Memorial Day of 2014 was one of the most beautiful days of the past few years… warm, sunny, just perfect. I came across this young woman using a parasol while strolling through Four Freedoms Park on Roosevelt Island, and just had to capture the image. There is a very long stretch of pure white marble on the Western side of the park facing the city where the sun gets reflected so brightly that it created this wonderful scene of highlights and shadows that was perfect for a B&W photo, and the out of focus background has an almost dreamlike quality to it that I love. Taken with a Zeiss 135mm f2 Apo Sonnar manual focus lens.
Posted on May 26, 2014
Just what you want to see on a beautiful Sunday morning… the New York Times neatly rolled up and standing on your doorstep. Lovely B&W image with a tremendous amount of fine detail in the grain of the cement, and small amount of lens distortion pulling the paper out towards your eye just ever so slightly. Taken with a Zeiss 28mm f2 Distagon manual focus lens in Sutton Place.
Posted on May 24, 2014
Lovely architecture tucked away in the Upper East Side on Cherokee Place. Walking through this section of the city had a very European feel to it, and definitely felt unique in it’s own setting far off to the East in the mid-70’s. I lived on the Upper East Side for seven years, and this is the first time I’ve appreciated the fabulous detail here… the masonry, the ironwork, even the lamp post is a work of art. This image is available as a Giclee print, and would look beautiful in any New Yorker’s apartment. Taken with a Zeiss 55mm f1.4 Otus manual focus lens.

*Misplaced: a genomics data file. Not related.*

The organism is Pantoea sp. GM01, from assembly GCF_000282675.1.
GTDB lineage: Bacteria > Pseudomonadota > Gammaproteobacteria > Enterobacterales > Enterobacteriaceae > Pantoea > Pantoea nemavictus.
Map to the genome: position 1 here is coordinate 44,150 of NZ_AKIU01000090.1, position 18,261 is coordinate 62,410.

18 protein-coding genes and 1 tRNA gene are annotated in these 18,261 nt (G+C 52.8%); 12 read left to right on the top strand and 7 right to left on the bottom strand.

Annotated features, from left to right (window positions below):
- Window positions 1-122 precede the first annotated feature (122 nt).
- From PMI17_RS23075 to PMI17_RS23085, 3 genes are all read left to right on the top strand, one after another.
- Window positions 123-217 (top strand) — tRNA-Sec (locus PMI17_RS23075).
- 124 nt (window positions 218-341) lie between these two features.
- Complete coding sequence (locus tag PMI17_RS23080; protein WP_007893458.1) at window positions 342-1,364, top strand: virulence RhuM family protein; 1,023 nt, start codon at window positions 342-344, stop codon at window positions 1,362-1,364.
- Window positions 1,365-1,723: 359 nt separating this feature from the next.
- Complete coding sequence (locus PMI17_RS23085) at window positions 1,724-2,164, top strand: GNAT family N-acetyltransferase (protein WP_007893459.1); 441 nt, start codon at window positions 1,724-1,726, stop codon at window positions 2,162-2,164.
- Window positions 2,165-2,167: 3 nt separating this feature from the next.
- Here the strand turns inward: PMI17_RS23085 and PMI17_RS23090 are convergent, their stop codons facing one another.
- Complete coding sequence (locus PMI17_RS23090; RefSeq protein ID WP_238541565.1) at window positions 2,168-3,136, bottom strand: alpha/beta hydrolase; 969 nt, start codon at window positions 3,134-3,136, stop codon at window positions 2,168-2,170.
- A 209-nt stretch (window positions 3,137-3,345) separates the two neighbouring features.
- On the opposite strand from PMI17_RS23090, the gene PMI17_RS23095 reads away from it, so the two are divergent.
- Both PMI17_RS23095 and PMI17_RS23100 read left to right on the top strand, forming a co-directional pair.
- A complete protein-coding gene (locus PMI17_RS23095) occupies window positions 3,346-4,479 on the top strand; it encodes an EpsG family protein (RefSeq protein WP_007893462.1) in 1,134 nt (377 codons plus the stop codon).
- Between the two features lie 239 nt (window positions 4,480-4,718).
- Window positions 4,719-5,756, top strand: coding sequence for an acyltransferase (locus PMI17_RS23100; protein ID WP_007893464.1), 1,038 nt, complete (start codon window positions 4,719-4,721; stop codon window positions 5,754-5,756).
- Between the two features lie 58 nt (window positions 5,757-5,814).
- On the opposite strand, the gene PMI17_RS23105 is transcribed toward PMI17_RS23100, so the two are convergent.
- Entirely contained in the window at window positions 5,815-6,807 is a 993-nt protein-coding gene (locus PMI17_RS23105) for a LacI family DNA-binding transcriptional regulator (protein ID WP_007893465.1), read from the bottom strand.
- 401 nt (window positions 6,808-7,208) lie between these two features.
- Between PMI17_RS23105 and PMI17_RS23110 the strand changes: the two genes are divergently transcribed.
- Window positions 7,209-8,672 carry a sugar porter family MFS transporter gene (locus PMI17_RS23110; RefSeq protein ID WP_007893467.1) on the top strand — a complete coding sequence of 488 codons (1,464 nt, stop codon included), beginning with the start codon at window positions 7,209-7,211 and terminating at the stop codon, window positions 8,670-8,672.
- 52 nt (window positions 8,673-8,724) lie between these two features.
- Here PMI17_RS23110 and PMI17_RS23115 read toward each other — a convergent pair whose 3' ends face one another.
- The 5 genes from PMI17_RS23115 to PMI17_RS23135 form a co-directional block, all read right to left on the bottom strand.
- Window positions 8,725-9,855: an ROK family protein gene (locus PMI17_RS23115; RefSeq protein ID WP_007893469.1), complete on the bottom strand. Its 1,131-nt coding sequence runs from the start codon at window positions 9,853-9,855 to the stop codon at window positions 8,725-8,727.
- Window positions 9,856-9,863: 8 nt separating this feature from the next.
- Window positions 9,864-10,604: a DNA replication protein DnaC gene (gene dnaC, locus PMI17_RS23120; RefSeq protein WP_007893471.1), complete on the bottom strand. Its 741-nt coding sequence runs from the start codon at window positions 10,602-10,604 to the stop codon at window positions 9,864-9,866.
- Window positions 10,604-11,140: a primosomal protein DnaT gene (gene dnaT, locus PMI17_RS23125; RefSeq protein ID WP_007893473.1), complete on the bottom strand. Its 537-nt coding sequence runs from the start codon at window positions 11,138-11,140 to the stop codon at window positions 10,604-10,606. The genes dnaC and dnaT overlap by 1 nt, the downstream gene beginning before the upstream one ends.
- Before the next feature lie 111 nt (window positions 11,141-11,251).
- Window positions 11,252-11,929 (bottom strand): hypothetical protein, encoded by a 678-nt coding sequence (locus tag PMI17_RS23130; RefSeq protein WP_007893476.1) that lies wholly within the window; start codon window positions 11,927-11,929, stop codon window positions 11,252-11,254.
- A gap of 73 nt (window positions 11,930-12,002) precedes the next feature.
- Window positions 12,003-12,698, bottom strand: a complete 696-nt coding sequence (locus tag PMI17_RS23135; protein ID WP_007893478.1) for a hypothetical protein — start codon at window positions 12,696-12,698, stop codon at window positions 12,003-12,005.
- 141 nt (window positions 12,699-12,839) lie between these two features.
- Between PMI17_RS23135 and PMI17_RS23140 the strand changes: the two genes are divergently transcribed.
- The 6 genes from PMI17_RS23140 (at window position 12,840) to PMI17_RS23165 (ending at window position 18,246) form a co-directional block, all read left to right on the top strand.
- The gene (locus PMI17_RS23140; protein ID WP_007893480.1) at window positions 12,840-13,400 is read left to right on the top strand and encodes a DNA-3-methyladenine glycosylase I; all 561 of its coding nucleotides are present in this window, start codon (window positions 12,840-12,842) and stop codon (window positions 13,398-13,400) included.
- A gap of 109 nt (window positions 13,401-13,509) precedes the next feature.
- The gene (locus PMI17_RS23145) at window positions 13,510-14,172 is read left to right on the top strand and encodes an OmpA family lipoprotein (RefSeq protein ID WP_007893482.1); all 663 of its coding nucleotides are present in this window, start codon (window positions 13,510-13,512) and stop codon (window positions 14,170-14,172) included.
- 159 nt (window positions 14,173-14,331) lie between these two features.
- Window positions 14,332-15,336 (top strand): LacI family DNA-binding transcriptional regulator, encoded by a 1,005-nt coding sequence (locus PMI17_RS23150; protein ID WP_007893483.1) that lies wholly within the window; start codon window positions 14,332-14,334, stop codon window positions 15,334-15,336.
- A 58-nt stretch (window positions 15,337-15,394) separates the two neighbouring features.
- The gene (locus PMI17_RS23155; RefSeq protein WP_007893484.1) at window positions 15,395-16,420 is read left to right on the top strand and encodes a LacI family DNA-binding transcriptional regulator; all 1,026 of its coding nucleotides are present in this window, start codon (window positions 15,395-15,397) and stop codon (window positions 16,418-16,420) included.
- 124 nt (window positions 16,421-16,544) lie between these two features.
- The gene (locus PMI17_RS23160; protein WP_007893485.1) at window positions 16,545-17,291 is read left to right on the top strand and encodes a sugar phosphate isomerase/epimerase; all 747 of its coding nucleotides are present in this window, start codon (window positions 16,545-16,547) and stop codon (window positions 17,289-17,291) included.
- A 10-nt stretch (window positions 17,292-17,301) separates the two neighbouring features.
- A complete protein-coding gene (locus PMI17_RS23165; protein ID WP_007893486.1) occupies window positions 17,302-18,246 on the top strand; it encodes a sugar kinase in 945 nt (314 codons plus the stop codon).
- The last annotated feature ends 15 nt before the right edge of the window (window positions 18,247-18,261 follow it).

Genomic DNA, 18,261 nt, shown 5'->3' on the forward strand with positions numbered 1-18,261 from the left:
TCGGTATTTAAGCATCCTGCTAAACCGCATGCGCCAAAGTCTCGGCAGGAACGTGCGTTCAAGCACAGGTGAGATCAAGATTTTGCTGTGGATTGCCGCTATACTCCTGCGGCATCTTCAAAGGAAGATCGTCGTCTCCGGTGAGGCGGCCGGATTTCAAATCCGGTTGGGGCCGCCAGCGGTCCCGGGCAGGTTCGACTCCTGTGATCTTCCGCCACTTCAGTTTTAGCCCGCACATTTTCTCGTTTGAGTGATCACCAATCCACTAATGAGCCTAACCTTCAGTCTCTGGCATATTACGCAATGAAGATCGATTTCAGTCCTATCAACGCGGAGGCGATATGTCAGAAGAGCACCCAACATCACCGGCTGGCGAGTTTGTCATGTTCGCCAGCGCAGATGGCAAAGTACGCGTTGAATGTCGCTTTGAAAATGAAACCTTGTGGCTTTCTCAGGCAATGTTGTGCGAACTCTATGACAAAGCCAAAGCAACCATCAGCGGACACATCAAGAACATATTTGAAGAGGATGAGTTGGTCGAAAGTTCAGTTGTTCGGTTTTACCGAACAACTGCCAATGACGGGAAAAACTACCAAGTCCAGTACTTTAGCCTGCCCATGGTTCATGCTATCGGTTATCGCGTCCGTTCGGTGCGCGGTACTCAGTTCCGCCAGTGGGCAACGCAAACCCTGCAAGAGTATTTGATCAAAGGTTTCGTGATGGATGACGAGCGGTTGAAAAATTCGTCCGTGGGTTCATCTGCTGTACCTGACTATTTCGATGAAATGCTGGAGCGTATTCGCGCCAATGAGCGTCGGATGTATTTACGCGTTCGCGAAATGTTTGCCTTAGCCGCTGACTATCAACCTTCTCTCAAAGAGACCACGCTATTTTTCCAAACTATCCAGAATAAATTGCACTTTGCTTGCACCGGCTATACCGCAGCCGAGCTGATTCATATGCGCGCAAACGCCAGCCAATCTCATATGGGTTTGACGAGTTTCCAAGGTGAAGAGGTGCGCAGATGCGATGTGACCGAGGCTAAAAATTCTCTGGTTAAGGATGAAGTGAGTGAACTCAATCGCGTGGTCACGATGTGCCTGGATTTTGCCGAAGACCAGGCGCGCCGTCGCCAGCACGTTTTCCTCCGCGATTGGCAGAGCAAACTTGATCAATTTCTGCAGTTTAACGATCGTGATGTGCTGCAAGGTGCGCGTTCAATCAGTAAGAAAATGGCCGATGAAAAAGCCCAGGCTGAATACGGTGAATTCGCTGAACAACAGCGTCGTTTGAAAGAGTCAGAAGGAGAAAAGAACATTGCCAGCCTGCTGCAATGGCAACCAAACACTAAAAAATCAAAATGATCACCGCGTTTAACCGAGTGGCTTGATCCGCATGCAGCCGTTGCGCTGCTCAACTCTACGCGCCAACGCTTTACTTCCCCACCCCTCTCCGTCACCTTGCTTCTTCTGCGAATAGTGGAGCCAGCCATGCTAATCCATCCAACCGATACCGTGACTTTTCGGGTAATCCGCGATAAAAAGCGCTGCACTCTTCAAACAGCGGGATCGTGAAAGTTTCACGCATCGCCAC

Posted on May 24, 2014
Beautiful B&W photograph of the evening sky opening up to illuminate a single spot on the ground in Long Island City. The cross shaped structure gave the scene a very spiritual appearance, especially because this ray of sunshine was so fleeting and disappeared back into the clouds just a few seconds later. The walkway along this park in LIC was severely damaged in Hurricane Sandy, and the new stairs around this cross were just completed a short while ago. Taken with a Zeiss 100mm f2 Makro Planar manual focus lens.
Posted on May 21, 2014
Gorgeous cloud display and incredible details in the structure of the 59th Street Bridge shot in B&W with a red filter. The morning light created this unbelievable pattern in the sky, and highlighted the beautiful lines, arches, and angles of the bridge. The scene disappeared to into a formless dark cloud less than two minutes after this photo was taken. This would make a magical medium sized archival print displayed in a simple black frame. Zeiss 55/1.4 manual focus lens.